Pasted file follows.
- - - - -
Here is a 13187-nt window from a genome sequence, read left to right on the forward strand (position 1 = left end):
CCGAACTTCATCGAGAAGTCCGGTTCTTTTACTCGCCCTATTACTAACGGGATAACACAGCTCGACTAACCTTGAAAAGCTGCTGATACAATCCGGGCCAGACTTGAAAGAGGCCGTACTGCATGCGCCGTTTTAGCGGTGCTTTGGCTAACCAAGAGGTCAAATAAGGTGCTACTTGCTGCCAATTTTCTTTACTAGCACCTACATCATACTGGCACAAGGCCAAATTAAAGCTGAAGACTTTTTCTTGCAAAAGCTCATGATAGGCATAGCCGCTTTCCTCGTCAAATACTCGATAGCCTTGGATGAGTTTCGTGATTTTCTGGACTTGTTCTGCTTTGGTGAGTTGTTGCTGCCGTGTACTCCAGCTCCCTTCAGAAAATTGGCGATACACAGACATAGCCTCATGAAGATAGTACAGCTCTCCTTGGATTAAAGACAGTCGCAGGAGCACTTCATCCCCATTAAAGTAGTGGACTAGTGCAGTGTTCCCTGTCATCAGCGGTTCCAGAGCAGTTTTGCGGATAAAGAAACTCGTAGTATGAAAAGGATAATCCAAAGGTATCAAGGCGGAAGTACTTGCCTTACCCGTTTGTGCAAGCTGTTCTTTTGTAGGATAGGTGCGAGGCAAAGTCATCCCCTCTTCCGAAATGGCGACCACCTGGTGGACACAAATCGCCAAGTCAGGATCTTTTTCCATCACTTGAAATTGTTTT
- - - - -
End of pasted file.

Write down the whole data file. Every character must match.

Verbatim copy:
Here is a 13187-nt window from a genome sequence, read left to right on the forward strand (position 1 = left end):
CCGAACTTCATCGAGAAGTCCGGTTCTTTTACTCGCCCTATTACTAACGGGATAACACAGCTCGACTAACCTTGAAAAGCTGCTGATACAATCCGGGCCAGACTTGAAAGAGGCCGTACTGCATGCGCCGTTTTAGCGGTGCTTTGGCTAACCAAGAGGTCAAATAAGGTGCTACTTGCTGCCAATTTTCTTTACTAGCACCTACATCATACTGGCACAAGGCCAAATTAAAGCTGAAGACTTTTTCTTGCAAAAGCTCATGATAGGCATAGCCGCTTTCCTCGTCAAATACTCGATAGCCTTGGATGAGTTTCGTGATTTTCTGGACTTGTTCTGCTTTGGTGAGTTGTTGCTGCCGTGTACTCCAGCTCCCTTCAGAAAATTGGCGATACACAGACATAGCCTCATGAAGATAGTACAGCTCTCCTTGGATTAAAGACAGTCGCAGGAGCACTTCATCCCCATTAAAGTAGTGGACTAGTGCAGTGTTCCCTGTCATCAGCGGTTCCAGAGCAGTTTTGCGGATAAAGAAACTCGTAGTATGAAAAGGATAATCCAAAGGTATCAAGGCGGAAGTACTTGCCTTACCCGTTTGTGCAAGCTGTTCTTTTGTAGGATAGGTGCGAGGCAAAGTCATCCCCTCTTCCGAAATGGCGACCACCTGGTGGACACAAATCGCCAAGTCAGGATCTTTTTCCATCACTTGAAATTGTTTT